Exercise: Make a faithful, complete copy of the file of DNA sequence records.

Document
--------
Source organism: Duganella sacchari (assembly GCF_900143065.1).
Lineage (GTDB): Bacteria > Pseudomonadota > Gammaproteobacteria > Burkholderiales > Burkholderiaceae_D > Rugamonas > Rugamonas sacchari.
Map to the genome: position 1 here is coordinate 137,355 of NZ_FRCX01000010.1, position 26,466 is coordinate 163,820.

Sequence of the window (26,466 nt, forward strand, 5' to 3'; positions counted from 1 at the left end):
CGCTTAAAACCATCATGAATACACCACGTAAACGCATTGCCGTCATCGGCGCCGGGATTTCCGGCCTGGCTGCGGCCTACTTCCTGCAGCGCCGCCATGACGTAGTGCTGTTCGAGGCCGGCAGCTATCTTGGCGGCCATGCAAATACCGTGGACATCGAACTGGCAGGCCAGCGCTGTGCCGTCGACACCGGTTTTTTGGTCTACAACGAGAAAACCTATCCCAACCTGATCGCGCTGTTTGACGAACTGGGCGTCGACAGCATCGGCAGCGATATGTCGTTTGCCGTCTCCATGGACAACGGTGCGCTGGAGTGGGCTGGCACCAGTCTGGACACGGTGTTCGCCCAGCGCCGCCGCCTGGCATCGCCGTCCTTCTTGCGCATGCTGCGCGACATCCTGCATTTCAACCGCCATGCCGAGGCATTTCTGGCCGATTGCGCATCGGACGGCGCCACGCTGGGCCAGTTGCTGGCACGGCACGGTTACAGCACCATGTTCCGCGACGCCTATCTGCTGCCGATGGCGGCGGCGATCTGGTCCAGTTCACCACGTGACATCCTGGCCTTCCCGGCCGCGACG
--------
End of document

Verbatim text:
Source organism: Duganella sacchari (assembly GCF_900143065.1).
Lineage (GTDB): Bacteria > Pseudomonadota > Gammaproteobacteria > Burkholderiales > Burkholderiaceae_D > Rugamonas > Rugamonas sacchari.
Map to the genome: position 1 here is coordinate 137,355 of NZ_FRCX01000010.1, position 26,466 is coordinate 163,820.

Sequence of the window (26,466 nt, forward strand, 5' to 3'; positions counted from 1 at the left end):
CGCTTAAAACCATCATGAATACACCACGTAAACGCATTGCCGTCATCGGCGCCGGGATTTCCGGCCTGGCTGCGGCCTACTTCCTGCAGCGCCGCCATGACGTAGTGCTGTTCGAGGCCGGCAGCTATCTTGGCGGCCATGCAAATACCGTGGACATCGAACTGGCAGGCCAGCGCTGTGCCGTCGACACCGGTTTTTTGGTCTACAACGAGAAAACCTATCCCAACCTGATCGCGCTGTTTGACGAACTGGGCGTCGACAGCATCGGCAGCGATATGTCGTTTGCCGTCTCCATGGACAACGGTGCGCTGGAGTGGGCTGGCACCAGTCTGGACACGGTGTTCGCCCAGCGCCGCCGCCTGGCATCGCCGTCCTTCTTGCGCATGCTGCGCGACATCCTGCATTTCAACCGCCATGCCGAGGCATTTCTGGCCGATTGCGCATCGGACGGCGCCACGCTGGGCCAGTTGCTGGCACGGCACGGTTACAGCACCATGTTCCGCGACGCCTATCTGCTGCCGATGGCGGCGGCGATCTGGTCCAGTTCACCACGTGACATCCTGGCCTTCCCGGCCGCGACG